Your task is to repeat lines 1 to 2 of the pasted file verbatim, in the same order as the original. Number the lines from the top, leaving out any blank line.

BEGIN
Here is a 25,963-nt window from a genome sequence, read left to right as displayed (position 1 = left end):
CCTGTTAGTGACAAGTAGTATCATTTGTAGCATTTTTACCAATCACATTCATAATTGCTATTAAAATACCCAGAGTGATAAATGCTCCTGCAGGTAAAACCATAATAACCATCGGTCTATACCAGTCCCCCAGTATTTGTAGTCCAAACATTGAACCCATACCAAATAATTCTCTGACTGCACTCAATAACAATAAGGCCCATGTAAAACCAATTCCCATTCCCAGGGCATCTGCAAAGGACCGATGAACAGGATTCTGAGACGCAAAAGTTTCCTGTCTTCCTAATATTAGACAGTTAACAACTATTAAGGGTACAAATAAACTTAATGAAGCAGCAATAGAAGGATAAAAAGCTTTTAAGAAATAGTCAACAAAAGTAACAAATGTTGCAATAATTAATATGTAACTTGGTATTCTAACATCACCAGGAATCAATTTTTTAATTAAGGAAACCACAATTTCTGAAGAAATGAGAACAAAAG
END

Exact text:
Here is a 25,963-nt window from a genome sequence, read left to right as displayed (position 1 = left end):
CCTGTTAGTGACAAGTAGTATCATTTGTAGCATTTTTACCAATCACATTCATAATTGCTATTAAAATACCCAGAGTGATAAATGCTCCTGCAGGTAAAACCATAATAACCATCGGTCTATACCAGTCCCCCAGTATTTGTAGTCCAAACATTGAACCCATACCAAATAATTCTCTGACTGCACTCAATAACAATAAGGCCCATGTAAAACCAATTCCCATTCCCAGGGCATCTGCAAAGGACCGATGAACAGGATTCTGAGACGCAAAAGTTTCCTGTCTTCCTAATATTAGACAGTTAACAACTATTAAGGGTACAAATAAACTTAATGAAGCAGCAATAGAAGGATAAAAAGCTTTTAAGAAATAGTCAACAAAAGTAACAAATGTTGCAATAATTAATATGTAACTTGGTATTCTAACATCACCAGGAATCAATTTTTTAATTAAGGAAACCACAATTTCTGAAGAAATGAGAACAAAAG